All three were weak evidence in different ways. Single in vitro studies do little to predict potential clinical outcomes, and the nursing home article was an accidental and uncontrolled observational study – and if residents had never been exposed to SARS-CoV-2 in first place ?

The clinical study was completely fabricated and later removed from the preprint server, following a big scandal.

The story of ivermectin got even worse from there. At the end of 2020, studies began to appear showing what can only be described as simply amazing results for the drug – a 90% mortality benefit or a 100% reduction in cases when it is is used prophylactically.

After nearly a year, myself and other data sleuths demonstrated that many of these studies probably never happened, but the damage was well and truly done long before the first fake paper was ever made. retracted.

A meta-analysis of ivermectin, which is generally considered the gold standard of research practice, found a huge benefit for the drug. However, the document was not corrected, even though the studies underlying its results were likely to be fraudulent.

In any other discipline – media, government, private enterprise – such analysis would be immediately withdrawn with apologies. Instead, the article is allowed to reflect the general disinterest of the scientific world in correcting errors.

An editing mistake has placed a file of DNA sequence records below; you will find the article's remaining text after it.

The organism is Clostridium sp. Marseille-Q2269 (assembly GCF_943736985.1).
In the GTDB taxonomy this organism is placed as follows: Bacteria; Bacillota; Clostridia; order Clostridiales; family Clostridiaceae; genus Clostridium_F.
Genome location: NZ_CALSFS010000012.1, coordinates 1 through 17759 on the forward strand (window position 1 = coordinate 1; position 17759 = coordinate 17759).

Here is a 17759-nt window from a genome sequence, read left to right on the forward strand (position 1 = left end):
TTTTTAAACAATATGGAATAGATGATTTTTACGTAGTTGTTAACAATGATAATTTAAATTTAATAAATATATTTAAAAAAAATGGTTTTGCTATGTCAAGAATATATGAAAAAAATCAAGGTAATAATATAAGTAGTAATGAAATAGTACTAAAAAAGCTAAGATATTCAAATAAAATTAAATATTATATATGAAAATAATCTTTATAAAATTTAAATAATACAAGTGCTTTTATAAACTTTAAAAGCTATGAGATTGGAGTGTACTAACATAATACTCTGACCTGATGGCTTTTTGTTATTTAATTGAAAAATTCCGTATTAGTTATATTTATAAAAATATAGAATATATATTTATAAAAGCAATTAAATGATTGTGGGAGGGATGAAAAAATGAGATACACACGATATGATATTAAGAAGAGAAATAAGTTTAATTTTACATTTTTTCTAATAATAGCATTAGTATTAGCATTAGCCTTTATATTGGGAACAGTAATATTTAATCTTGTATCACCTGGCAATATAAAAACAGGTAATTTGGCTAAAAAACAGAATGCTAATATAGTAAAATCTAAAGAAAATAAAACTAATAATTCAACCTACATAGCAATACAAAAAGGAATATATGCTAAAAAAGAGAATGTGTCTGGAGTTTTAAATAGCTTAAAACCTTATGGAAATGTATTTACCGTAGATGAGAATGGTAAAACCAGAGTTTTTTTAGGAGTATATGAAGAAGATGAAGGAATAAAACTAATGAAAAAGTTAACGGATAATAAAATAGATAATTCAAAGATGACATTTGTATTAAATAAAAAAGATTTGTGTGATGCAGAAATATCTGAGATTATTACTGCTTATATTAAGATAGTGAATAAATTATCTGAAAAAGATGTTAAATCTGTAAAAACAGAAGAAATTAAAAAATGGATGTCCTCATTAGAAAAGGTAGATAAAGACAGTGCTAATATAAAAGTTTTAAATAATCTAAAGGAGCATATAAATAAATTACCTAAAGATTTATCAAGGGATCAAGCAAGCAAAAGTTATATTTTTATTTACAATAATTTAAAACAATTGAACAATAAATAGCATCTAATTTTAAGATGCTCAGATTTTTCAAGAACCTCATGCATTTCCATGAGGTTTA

This story could have been told very differently. Imagine a world where the original lab document came with a disclaimer, where the fraudulent preprint was immediately viewed with skepticism, and where positive trials were assessed for fraud even before being published.

Instead, at every step of the way, the process of highlighting concerns about the data is skipped, with peer review being the only fragile obstacle to publishing terrible research.

When we needed effective fact-checking the most, our major scientific research institutions instead reviewed studies within days, if not hours, and posted fraudulent studies online to share around the world.

It’s tempting to say that ivermectin research is particularly flawed, but that’s clearly not true – realistically, it would be remarkable if a faulty system only produced one failure.

Trials of favapiravir, another reused COVID-19 drug, have recently been retracted due to data issues.

There are now nearly a dozen studies looking to see if vitamin D has any benefit in COVID-19 that have been fully corrected or removed in the past 18 months.

The Retraction Watch website maintains a running tally of pandemic-related studies that have been withdrawn. At the time of publication, the figure is 199 and is increasing weekly.

Worse yet, these are just the papers that people have looked at. Scientific errors are rarely noticed because there is simply no reward for pointing out the mistakes of others.

If we were to start looking at all the unnecessary, unnecessary, and terribly done research, we could expand that number to thousands, if not tens of thousands of articles.

There are published ecological studies on ivermectin – where researchers compare drug use of entire countries and mortality from COVID-19. These studies use massive drug administration protocols as a measure of the number of people who received ivermectin during the pandemic. This despite the fact that these protocols are mostly disrupted or canceled in early 2020.